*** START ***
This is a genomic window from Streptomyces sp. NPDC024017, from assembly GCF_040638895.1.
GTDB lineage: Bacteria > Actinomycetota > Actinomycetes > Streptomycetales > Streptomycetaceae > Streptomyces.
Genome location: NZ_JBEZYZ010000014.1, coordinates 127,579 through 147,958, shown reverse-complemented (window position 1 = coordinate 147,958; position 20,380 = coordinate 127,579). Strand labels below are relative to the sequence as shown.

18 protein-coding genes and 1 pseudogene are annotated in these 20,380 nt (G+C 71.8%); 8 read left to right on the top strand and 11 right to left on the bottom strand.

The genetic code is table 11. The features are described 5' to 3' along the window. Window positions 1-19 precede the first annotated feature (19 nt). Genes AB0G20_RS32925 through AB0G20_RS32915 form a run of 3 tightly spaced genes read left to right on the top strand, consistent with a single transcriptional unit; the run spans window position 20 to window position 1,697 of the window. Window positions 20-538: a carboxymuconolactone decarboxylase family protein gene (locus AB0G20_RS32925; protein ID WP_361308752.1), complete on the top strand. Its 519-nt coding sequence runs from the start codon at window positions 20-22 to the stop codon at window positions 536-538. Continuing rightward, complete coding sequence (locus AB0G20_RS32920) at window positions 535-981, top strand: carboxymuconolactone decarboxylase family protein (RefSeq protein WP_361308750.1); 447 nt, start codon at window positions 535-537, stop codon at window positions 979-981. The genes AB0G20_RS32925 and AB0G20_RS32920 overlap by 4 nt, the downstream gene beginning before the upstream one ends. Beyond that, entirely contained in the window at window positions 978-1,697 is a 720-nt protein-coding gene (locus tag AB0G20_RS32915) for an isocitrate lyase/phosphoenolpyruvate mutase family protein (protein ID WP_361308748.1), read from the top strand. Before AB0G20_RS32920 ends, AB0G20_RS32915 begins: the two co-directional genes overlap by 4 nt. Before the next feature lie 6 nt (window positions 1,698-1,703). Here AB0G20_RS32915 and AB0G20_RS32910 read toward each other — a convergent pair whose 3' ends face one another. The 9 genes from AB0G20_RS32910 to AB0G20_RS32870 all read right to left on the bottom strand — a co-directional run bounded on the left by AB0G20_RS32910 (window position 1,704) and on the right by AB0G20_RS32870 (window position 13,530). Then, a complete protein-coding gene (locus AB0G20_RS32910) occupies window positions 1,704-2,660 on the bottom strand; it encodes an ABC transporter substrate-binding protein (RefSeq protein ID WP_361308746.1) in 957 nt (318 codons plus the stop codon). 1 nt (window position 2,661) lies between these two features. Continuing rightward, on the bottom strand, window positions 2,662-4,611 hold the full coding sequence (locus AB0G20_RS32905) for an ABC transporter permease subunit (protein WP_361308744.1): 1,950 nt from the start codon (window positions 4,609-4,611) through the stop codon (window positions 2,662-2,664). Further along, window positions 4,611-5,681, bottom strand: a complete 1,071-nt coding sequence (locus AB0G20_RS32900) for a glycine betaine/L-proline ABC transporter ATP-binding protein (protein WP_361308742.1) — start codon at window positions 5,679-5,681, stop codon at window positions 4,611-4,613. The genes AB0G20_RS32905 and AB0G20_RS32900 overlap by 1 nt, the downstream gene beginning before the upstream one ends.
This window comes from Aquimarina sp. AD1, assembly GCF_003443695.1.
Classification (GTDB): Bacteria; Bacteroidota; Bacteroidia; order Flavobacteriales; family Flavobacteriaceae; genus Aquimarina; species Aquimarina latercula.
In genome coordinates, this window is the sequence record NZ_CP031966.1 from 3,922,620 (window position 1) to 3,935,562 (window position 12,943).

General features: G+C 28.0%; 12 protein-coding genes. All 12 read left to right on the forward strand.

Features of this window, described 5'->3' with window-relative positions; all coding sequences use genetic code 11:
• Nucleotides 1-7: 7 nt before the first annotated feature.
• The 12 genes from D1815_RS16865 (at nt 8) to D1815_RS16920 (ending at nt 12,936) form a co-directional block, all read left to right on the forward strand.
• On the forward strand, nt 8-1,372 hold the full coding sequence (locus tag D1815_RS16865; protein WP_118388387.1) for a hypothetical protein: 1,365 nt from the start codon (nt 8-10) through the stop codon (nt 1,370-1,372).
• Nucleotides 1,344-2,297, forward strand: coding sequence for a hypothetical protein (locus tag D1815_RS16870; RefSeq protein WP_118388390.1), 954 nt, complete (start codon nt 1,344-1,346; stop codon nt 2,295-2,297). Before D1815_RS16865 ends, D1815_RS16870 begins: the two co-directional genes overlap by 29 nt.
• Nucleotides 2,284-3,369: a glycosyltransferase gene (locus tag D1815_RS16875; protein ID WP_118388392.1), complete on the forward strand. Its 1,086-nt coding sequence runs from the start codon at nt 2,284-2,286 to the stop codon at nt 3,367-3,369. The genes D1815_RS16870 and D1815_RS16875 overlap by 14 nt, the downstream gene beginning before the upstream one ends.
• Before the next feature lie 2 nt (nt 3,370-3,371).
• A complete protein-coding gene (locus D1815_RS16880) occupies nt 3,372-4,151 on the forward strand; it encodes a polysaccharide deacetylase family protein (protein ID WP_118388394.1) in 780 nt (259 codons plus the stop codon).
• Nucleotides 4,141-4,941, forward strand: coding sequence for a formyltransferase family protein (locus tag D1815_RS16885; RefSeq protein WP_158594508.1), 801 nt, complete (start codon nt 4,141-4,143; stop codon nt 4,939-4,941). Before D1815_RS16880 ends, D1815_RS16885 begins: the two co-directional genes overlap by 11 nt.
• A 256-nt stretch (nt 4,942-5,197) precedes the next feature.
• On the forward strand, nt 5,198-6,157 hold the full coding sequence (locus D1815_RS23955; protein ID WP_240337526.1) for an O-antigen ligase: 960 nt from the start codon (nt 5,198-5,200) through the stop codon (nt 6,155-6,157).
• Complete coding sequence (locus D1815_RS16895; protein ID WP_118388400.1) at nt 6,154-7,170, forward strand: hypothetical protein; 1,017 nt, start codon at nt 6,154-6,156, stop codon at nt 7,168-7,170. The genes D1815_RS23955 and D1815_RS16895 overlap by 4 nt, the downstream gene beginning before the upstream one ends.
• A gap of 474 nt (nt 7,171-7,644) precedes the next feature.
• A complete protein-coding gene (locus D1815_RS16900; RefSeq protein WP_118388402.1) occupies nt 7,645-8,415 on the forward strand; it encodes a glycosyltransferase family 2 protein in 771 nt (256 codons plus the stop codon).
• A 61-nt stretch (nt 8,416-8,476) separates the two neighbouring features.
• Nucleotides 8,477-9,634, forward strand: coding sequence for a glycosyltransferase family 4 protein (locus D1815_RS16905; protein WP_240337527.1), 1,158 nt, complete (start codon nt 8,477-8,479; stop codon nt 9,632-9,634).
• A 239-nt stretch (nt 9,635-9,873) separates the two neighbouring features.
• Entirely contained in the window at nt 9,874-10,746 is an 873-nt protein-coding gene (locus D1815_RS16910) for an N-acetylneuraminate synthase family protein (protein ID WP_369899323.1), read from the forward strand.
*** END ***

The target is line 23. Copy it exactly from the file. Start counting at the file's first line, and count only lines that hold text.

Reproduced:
• A complete protein-coding gene (locus D1815_RS16900; RefSeq protein WP_118388402.1) occupies nt 7,645-8,415 on the forward strand; it encodes a glycosyltransferase family 2 protein in 771 nt (256 codons plus the stop codon).